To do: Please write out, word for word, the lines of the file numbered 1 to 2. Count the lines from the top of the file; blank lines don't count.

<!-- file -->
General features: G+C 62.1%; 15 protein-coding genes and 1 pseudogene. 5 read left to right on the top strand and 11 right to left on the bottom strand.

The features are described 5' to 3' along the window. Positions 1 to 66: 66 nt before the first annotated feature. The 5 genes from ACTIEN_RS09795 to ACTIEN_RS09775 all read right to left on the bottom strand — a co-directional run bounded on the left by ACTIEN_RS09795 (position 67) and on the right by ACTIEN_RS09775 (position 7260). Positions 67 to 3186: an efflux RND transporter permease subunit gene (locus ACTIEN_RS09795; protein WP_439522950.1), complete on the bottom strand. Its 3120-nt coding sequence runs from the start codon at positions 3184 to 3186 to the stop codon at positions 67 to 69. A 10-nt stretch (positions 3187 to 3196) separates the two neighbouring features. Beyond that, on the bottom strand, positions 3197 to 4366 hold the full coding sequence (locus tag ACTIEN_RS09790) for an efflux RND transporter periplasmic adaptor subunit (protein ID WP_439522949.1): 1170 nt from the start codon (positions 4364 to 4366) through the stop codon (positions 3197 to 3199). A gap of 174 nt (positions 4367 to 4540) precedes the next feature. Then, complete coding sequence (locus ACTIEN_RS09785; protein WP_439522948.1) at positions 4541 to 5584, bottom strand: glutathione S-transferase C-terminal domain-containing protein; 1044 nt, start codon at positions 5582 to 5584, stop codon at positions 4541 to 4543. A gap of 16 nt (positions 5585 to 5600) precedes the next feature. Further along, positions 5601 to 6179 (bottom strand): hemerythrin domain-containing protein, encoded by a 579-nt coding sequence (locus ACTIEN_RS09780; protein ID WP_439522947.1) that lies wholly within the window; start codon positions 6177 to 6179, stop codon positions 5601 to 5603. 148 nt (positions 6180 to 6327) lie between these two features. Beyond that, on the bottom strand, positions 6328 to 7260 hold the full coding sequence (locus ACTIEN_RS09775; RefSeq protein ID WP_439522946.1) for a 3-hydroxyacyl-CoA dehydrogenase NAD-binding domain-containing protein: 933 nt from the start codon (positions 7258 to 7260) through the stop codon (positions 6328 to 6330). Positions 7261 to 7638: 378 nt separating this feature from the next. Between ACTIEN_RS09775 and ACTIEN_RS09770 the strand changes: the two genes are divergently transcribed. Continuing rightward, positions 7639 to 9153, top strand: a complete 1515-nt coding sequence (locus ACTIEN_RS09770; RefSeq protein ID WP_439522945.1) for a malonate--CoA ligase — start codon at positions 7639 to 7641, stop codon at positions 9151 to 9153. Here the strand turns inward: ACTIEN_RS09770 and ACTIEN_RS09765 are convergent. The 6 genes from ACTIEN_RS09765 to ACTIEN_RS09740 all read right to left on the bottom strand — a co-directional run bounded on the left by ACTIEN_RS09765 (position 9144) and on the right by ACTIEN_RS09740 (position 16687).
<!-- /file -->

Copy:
General features: G+C 62.1%; 15 protein-coding genes and 1 pseudogene. 5 read left to right on the top strand and 11 right to left on the bottom strand.

The features are described 5' to 3' along the window. Positions 1 to 66: 66 nt before the first annotated feature. The 5 genes from ACTIEN_RS09795 to ACTIEN_RS09775 all read right to left on the bottom strand — a co-directional run bounded on the left by ACTIEN_RS09795 (position 67) and on the right by ACTIEN_RS09775 (position 7260). Positions 67 to 3186: an efflux RND transporter permease subunit gene (locus ACTIEN_RS09795; protein WP_439522950.1), complete on the bottom strand. Its 3120-nt coding sequence runs from the start codon at positions 3184 to 3186 to the stop codon at positions 67 to 69. A 10-nt stretch (positions 3187 to 3196) separates the two neighbouring features. Beyond that, on the bottom strand, positions 3197 to 4366 hold the full coding sequence (locus tag ACTIEN_RS09790) for an efflux RND transporter periplasmic adaptor subunit (protein ID WP_439522949.1): 1170 nt from the start codon (positions 4364 to 4366) through the stop codon (positions 3197 to 3199). A gap of 174 nt (positions 4367 to 4540) precedes the next feature. Then, complete coding sequence (locus ACTIEN_RS09785; protein WP_439522948.1) at positions 4541 to 5584, bottom strand: glutathione S-transferase C-terminal domain-containing protein; 1044 nt, start codon at positions 5582 to 5584, stop codon at positions 4541 to 4543. A gap of 16 nt (positions 5585 to 5600) precedes the next feature. Further along, positions 5601 to 6179 (bottom strand): hemerythrin domain-containing protein, encoded by a 579-nt coding sequence (locus ACTIEN_RS09780; protein ID WP_439522947.1) that lies wholly within the window; start codon positions 6177 to 6179, stop codon positions 5601 to 5603. 148 nt (positions 6180 to 6327) lie between these two features. Beyond that, on the bottom strand, positions 6328 to 7260 hold the full coding sequence (locus ACTIEN_RS09775; RefSeq protein ID WP_439522946.1) for a 3-hydroxyacyl-CoA dehydrogenase NAD-binding domain-containing protein: 933 nt from the start codon (positions 7258 to 7260) through the stop codon (positions 6328 to 6330). Positions 7261 to 7638: 378 nt separating this feature from the next. Between ACTIEN_RS09775 and ACTIEN_RS09770 the strand changes: the two genes are divergently transcribed. Continuing rightward, positions 7639 to 9153, top strand: a complete 1515-nt coding sequence (locus ACTIEN_RS09770; RefSeq protein ID WP_439522945.1) for a malonate--CoA ligase — start codon at positions 7639 to 7641, stop codon at positions 9151 to 9153. Here the strand turns inward: ACTIEN_RS09770 and ACTIEN_RS09765 are convergent. The 6 genes from ACTIEN_RS09765 to ACTIEN_RS09740 all read right to left on the bottom strand — a co-directional run bounded on the left by ACTIEN_RS09765 (position 9144) and on the right by ACTIEN_RS09740 (position 16687).